Maybe you don't think it is, however I will try to convince you that there is a definite trend in this direction.
The trend has been over many years, a critical point was undoubtedly Murdoch taking on and beating the unions with help from his buddy Margaret Thatcher.
There were some very unsavoury elements to the Wapping dispute. Certainly the back scratching that has gone on between politicians and media since then, cannot be good for good objective journalism and a free press. This has continued to the present day with one example being the symbiotic relationship between Tony Blair and Rupert Murdoch; to grossly simplify it:
'You get me elected and I'll bend the rules to expand and enhance your monopoly'
Just look at this list of what News Corp owns:http://en.wikipedia.org/wiki/News_Corporation
It is truly amazing. I do not know how anyone could argue that this kind of domination could be good for producing unbiased objective journalism, so how can this be good for the democratic process. I know people like John Pilger have written extensively on this, and it is easy to write people like Pilger off as leftie loons; however if you look a bit more closely at things then the facts seem to back these guys up and one can begin to doubt a lot of what the mainstream media says. Have a read if you want to know more: http://en.wikipedia.org/wiki/John_Pilger
I've heard there is a good p*ss take of the mighty Fox news here:
Anyway what relevance does this have to the way the NHS and medicine in general is reported in the press? Well, it starts to become abundantly clear that major issues are being ignored by the mainstream press in favour of issues that shouldn't even merit being on our bog roll.
A classic example is the mainstream media's coverage of recent NHS problems.
The pay of GPs has taken many headlines and front pages, and GPs have been branded 'selfish' and 'greedy' by certain journalists. What we talking about here is a 'generous' pay deal that was offered to GPs by the government, that has cost the NHS a few extra million a year to fund.
This is an issue for sure, but good journalism involves seeing this issue in context. You would imagine that the waste of billions would grab more headlines than the expenditure of millions rewarding hard working GPs, wouldn't you?
Well I'd hope this was the case. Unfortunately it is not. CFISSA, the government's centrally funded health initiatives, was remarkably over 7 BILLION over budget for 2005-6 alone! This is when the press cannot stop going on about the NHS deficit which has hovered between 500million-1 billion pounds. Thus the government is burning billions, which the press ignore; and millions spent in other areas grab the headlines. There is something dreadfully wrong here.
This is another slant on events:
""Removing out-of-hours obligations from GPs and carving General Practice up into targets is merely a way of introducing privatisation. The blame heaped on GPs for doing what was asked of them will further fuel the argument for more competition....as public funds for healthcare are increasingly devoted to the shareholders of private companies." MD
It only takes a quick internet search to find out where the government is squandering billions with the likes of NPfIT (IT scheme), PFIs and ISTCs. Look at this for recent evidence that the multi-BILLION pound IT scheme is doomed to fail:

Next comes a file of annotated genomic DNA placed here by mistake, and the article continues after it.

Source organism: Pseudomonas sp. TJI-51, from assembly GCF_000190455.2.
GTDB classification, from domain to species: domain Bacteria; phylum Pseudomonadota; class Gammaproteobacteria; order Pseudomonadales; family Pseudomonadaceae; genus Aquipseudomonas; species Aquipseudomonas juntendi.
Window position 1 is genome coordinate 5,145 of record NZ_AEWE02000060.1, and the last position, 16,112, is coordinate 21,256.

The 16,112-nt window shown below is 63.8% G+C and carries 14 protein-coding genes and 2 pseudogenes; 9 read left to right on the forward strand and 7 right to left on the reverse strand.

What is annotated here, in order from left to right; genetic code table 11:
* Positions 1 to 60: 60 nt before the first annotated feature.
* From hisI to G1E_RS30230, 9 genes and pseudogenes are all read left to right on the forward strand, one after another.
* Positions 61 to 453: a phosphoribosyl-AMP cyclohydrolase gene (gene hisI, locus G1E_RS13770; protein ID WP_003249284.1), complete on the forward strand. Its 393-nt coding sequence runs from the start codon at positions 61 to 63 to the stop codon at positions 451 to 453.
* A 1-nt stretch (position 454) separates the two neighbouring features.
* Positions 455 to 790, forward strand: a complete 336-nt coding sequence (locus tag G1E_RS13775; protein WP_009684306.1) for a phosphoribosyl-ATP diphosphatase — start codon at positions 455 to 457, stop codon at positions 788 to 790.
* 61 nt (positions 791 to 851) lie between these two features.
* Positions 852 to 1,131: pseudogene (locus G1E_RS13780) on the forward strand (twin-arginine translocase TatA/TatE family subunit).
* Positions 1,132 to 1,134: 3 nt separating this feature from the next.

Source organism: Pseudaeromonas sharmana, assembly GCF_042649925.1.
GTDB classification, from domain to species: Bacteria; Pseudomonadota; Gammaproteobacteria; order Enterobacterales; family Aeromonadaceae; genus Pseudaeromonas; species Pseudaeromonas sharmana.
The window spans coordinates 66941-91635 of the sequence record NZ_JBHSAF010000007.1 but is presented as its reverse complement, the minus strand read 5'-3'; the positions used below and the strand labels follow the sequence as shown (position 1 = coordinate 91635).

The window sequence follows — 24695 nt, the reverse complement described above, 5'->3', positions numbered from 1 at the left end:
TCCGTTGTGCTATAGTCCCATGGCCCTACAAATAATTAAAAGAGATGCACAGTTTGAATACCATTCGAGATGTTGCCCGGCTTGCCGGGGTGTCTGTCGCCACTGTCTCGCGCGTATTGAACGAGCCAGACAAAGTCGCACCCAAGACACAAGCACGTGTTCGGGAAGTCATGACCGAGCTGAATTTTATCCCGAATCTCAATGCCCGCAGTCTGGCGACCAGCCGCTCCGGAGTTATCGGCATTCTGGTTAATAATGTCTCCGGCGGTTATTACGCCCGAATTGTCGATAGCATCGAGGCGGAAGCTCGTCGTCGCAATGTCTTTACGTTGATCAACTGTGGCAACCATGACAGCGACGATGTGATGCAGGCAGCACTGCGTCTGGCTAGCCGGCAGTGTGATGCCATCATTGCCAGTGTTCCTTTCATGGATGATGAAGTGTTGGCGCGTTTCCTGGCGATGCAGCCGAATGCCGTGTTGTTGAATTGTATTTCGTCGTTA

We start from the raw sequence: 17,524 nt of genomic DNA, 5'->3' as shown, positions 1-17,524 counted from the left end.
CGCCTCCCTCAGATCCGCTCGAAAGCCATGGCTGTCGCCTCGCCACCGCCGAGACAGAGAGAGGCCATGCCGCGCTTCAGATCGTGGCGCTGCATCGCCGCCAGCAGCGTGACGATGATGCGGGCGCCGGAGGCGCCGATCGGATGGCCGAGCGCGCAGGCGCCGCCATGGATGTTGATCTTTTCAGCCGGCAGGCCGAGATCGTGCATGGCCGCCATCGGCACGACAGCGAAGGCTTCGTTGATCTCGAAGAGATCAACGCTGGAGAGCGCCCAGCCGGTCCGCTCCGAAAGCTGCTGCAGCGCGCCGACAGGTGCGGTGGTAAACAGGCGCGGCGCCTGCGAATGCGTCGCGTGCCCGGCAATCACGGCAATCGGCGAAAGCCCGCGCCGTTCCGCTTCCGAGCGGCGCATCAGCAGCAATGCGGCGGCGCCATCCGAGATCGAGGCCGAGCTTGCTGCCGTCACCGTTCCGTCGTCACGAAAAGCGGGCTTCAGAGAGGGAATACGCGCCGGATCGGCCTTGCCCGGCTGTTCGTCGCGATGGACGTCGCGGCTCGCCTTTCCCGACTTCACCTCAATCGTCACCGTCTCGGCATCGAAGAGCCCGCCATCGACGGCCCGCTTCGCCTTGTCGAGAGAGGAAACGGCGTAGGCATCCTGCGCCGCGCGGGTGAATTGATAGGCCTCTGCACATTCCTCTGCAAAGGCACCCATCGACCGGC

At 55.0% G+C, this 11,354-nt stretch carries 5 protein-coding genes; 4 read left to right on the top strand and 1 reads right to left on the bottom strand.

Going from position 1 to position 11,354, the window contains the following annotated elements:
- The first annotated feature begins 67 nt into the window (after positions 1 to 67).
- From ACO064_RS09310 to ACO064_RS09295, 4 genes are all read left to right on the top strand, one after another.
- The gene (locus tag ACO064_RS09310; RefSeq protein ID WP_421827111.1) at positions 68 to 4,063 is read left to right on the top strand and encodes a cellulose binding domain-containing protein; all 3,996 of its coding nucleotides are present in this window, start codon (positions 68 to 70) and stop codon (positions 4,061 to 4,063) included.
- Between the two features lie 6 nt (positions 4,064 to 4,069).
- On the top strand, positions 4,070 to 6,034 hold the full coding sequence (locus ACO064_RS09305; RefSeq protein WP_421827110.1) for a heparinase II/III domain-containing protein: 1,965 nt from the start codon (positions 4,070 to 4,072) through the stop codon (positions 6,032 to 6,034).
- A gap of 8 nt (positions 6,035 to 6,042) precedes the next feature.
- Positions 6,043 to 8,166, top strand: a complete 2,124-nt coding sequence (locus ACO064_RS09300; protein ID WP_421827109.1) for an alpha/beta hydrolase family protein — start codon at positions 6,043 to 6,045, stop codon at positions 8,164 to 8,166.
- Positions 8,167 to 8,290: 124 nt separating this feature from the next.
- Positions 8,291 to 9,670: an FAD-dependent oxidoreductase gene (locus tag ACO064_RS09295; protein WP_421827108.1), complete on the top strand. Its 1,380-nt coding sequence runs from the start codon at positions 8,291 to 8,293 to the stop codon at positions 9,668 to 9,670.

The media is slowly catching on to this shocking mismanagement of the NHS by the government and stories that reveal this are becoming far more common.
I do hope that this isn't all too late as the health reforms are still in full swing, and it may well be too late to undo the damage done to a national institution. I still think the media has taken far too long to cotton on to this wasteful and corrupt government policy.
Over the last twenty years the NHS gas been wrecked all in the name of ideology; the ideology is that the market and private enterprise will improve the service. Events since the creation of the internal market and the shifting of work to private providers have conclusively proved that this ideology is nothing more than hot air. Unfortunately in proving this ideology wrong, a national institution has been destroyed. A great shame.
I am not a absolute believer in either private or state. I think it is madness to dogmatically box oneself up. Both can be good or bad, depending on the context in which they are to be used. Certain systems such as railways are suited to being state run as they are natural monopolies, while other ventures are better privately run; although the state still retains an important role as regards appropriate regulation.
I digress, the point I have tried to make is that ideology should not govern policy and that an important role of the media is to critically and objectively analyze events; thus mistakes can be avoided and if mistakes are made, they can be quickly remedied. The increasing monopoly of ownership by the likes of the dirty digger cannot be good for enhancing the role of the media as a means for debate and discussion. It has led to a media that is increasingly led by the PR industry, meaning that stories are manufactured and important news is missed. This has helped to drive good investigative journalism into the shadows, while the cheap PR industry manufactured garbage has flourished and we see the media increasingly dominated by celebrity related gossip.
I want to see the most important stories in the news, I do not want to read about David Cameron smoking a spliff on the front page whilst major issues are hidden in the back pages. I want to read stories that have some kind of factual basis and I want to hear science, not pseudo-science. I want to see government ministers grilled by journalists who know enough to be able to corner them, and I want the propaganda-posing-as-fact that is fed to us by government agencies to be exposed as such. So media, sort it out, otherwise us bloggers will take over the world!